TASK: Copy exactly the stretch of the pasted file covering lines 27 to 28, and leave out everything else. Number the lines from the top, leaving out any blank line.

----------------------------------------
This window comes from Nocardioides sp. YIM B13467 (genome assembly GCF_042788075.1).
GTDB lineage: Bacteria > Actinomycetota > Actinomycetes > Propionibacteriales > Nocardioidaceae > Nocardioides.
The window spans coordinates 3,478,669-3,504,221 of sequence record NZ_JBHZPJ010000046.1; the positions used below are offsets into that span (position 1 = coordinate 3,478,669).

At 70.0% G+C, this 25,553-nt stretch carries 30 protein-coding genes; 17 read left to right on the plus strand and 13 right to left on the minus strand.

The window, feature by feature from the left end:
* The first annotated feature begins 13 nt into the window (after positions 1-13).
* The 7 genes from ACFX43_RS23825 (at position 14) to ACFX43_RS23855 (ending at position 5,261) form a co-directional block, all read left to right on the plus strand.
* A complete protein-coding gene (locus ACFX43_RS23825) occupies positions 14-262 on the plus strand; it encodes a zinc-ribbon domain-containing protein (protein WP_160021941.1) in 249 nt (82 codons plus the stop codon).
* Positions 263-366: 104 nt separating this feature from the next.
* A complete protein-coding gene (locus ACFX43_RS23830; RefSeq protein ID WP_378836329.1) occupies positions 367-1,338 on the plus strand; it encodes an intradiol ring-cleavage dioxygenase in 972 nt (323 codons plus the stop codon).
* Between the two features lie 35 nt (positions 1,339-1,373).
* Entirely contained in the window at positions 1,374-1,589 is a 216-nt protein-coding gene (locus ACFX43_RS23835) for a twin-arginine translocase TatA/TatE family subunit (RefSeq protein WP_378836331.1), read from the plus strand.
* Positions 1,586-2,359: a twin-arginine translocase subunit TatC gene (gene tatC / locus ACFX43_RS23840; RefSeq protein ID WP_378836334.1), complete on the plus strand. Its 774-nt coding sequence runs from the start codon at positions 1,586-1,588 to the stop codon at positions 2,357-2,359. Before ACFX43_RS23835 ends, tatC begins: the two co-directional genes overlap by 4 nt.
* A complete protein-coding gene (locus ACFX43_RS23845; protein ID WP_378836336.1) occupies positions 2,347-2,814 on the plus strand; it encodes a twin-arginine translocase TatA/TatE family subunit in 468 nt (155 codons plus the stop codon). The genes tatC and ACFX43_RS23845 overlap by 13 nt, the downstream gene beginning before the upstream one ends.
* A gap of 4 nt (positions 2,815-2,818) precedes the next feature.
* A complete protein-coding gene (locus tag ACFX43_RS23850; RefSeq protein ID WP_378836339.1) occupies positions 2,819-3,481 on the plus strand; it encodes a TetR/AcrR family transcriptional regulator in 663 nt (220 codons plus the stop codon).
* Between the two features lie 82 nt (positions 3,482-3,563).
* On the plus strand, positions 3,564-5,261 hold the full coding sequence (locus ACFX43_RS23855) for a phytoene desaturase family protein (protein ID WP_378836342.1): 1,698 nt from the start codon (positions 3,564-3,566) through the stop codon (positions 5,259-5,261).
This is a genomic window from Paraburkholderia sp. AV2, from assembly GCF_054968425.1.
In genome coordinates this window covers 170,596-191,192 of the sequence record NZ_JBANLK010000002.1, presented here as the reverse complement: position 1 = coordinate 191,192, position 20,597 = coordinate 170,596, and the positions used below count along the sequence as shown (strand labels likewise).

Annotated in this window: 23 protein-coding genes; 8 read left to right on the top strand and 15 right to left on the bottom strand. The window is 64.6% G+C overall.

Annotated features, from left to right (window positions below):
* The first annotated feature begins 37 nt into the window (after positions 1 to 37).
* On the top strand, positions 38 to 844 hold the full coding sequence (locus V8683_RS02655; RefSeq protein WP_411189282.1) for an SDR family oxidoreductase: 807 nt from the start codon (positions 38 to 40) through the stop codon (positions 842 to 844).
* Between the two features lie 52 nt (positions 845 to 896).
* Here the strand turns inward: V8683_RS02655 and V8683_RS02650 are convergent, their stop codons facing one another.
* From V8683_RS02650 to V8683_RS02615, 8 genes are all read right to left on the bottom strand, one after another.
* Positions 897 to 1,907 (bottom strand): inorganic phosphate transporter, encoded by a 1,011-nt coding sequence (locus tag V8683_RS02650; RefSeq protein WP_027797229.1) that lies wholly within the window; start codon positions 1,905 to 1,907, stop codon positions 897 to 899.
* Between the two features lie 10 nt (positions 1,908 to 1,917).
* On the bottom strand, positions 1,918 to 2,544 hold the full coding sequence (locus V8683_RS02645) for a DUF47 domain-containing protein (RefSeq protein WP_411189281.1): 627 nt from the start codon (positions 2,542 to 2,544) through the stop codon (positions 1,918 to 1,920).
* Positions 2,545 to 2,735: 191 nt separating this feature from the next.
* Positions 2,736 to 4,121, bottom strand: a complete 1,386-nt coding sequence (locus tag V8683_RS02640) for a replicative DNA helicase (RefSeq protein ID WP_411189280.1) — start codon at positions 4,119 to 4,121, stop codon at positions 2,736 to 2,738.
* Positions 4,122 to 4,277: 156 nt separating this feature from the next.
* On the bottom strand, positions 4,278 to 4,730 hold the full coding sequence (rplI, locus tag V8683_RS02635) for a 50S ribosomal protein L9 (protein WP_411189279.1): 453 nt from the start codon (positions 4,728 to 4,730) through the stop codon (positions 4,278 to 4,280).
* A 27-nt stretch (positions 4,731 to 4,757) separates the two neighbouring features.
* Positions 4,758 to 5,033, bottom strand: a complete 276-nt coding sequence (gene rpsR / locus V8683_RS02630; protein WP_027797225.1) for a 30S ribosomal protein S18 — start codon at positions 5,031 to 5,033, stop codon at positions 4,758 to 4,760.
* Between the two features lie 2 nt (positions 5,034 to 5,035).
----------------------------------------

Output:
* From V8683_RS02650 to V8683_RS02615, 8 genes are all read right to left on the bottom strand, one after another.
* Positions 897 to 1,907 (bottom strand): inorganic phosphate transporter, encoded by a 1,011-nt coding sequence (locus tag V8683_RS02650; RefSeq protein WP_027797229.1) that lies wholly within the window; start codon positions 1,905 to 1,907, stop codon positions 897 to 899.